In 1967, Israel nationalized all West Bank water and limits were placed on the amount withdrawn from each existing well. Since that time, the only permits for new Palestinian wells that have been granted are for domestic needs. Agricultural usage was capped at 1968 levels and all subsequent extension of land under irrigation has been through increased efficiency (Richardson 1984). At the same time, 17 wells were drilled to provide water to the new Israeli settlements. Some Palestinian wells were undercut and became desiccated, notably at alAuja and Bardala, because of the deeper, more powerful Israeli wells (Dillman 1989, 56-57). Of the 47 MCM/yr pumped in the mountain area, 14 MCM/yr, or 30 per cent, goes to the Jewish settlements. The eastern aquifer, which flows into the Jordan Valley, is the only one not being overexploited, but Palestinians have not been allowed to expand their water resources in this region either (Dillman 1989, 57). Currently, a total of 150 MCM/yr is consumed by its residents - 115 MCM/yr by Palestinians and 35 MCM/yr by Jews.
Israelis argue that Palestinian agriculture can expand using water saved through more efficient agricultural practices. For example, modern methods of irrigation have helped Palestinian farmers in the Jiftlik Valley to increase vegetable production tenfold without significantly increasing water needs (Rymon and Or 1989). They argue further that any limits imposed on pumping have depended on the situation of each aquifer at the time that the permit was requested - not on whether the applicants were Arabs or Jews and that, with only one exception, desiccated Palestinian wells have been supplied with alternate sources (Info Briefing 1986; interviews, Zeev Golani, October 1991; Shmuel Cantor, December 1991).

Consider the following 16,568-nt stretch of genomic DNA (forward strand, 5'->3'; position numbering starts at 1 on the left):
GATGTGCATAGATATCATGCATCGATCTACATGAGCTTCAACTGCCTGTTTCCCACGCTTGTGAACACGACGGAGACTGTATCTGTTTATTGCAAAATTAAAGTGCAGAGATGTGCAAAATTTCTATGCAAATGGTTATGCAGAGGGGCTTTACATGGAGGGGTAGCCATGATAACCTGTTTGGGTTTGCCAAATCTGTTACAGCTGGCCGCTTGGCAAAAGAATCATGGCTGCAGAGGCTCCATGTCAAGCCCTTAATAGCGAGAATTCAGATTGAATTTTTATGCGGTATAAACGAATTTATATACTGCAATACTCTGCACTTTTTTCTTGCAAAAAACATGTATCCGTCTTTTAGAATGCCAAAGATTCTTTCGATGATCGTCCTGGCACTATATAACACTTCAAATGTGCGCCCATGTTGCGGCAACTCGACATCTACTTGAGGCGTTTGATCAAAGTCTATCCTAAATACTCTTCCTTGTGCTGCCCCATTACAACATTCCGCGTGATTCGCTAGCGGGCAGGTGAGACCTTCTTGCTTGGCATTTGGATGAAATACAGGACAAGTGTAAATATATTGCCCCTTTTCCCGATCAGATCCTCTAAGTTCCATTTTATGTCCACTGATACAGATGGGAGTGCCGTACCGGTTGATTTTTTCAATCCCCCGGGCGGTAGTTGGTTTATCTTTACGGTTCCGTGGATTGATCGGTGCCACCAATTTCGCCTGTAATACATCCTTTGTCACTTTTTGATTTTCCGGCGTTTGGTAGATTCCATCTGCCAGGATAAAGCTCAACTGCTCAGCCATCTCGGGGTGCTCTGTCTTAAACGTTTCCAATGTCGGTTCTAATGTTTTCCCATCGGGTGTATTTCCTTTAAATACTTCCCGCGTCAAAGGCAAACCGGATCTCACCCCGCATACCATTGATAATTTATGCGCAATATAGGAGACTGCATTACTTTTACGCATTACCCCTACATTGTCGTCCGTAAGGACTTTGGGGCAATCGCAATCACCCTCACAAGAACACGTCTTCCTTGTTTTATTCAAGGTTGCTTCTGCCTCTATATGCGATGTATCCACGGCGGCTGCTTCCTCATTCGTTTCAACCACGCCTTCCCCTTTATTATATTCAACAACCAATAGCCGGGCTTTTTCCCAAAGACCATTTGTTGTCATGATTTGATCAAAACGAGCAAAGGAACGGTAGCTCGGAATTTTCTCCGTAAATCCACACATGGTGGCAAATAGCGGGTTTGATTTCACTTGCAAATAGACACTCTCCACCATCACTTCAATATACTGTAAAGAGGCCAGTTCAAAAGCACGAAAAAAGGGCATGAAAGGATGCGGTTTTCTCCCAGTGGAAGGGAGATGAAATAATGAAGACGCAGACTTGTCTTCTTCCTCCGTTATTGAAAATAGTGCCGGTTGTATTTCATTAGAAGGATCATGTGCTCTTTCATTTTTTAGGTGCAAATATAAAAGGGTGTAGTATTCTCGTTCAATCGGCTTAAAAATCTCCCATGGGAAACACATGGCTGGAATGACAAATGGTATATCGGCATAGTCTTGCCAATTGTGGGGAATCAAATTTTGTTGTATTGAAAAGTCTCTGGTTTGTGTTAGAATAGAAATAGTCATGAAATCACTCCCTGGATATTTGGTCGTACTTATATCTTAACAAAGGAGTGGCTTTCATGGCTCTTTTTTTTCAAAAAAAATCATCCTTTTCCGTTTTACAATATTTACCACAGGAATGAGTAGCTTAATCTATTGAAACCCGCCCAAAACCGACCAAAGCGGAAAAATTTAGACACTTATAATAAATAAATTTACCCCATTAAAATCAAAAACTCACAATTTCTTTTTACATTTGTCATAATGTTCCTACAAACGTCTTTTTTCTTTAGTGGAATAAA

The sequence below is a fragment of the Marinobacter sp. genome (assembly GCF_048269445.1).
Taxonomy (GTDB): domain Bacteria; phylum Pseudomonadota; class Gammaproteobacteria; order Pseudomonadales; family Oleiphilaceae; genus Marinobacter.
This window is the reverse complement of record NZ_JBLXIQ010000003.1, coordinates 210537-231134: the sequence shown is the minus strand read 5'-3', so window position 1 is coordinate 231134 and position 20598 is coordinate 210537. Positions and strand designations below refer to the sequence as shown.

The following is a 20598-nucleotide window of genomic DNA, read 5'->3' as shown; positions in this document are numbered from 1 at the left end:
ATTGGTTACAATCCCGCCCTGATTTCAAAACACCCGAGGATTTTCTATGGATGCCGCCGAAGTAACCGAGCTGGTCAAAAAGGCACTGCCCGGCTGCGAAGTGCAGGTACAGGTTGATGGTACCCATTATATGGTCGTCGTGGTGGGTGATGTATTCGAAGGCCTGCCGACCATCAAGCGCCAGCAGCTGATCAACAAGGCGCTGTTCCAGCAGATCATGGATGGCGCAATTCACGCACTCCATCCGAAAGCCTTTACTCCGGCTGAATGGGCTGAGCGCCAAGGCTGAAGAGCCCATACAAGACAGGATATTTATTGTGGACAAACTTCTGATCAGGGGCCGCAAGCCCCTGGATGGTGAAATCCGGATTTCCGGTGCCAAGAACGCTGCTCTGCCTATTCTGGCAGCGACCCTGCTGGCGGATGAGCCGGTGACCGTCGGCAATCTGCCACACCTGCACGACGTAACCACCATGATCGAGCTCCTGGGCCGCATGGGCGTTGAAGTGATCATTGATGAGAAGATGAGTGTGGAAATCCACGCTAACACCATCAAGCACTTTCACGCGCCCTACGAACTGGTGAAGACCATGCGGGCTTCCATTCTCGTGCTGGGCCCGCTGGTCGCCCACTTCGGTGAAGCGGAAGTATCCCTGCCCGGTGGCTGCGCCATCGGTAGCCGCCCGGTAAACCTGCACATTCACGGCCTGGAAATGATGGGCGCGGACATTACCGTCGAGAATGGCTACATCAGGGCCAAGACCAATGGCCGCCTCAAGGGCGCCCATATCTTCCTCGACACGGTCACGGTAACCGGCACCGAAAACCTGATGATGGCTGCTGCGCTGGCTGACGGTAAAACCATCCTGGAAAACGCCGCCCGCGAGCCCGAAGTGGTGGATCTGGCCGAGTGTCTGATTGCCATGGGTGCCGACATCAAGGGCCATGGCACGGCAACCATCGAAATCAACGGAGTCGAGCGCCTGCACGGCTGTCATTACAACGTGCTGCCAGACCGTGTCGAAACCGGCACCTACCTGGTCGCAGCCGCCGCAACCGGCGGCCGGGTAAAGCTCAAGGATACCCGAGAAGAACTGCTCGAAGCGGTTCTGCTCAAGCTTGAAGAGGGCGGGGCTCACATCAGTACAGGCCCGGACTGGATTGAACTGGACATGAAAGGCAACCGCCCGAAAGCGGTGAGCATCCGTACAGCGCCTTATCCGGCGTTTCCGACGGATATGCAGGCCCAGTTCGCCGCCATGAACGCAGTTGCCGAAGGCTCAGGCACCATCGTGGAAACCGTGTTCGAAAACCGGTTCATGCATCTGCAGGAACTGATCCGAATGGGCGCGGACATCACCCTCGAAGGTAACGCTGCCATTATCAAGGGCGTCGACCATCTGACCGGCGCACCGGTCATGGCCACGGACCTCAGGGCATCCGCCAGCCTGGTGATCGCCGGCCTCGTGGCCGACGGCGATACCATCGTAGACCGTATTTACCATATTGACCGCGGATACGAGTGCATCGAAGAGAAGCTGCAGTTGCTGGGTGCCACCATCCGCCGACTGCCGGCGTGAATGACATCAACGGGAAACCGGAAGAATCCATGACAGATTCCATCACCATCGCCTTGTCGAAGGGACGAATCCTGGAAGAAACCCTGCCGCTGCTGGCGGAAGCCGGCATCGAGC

One factor exacerbating tensions between the sides is that legal ownership of water originating on the West Bank (and consequent drilling rights) is still under dispute. Under pre-1967 Jordanian law, water on the West Bank had been considered a private resource and, although approval for any irrigation schemes was required from the Department of Irrigation and Water, permission was routinely granted (Dillman 1989, 52). Under the law, each landowner in the West Bank had the right to drill a well on his land, although the government had final authority to distribute permits and to determine pumping limits and allocations. After the 1967 war, one of the first Israeli Military Orders enacted was one necessitating permission from an area commander to operate a water installation (IDF Military Order 158, cited in Dillman 1989, 53). The following year, Military Order 291 brought all surface and groundwater under public ownership to be managed by Israeli water authorities in conjunction with the Israeli hydrologic network (Dillman 1989, 52). Technically, Israeli authorities did not significantly alter the structure of groundwater law in the territories, retaining the wording of Jordanian law, but transferring final authority from the Kingdom of Jordan to the Israeli military administration. In practice, however, day-to-day operations became increasingly controlled by the Israeli Water Commissioner to the point where, today, almost all water is metered, limited, priced, and allocated by that body.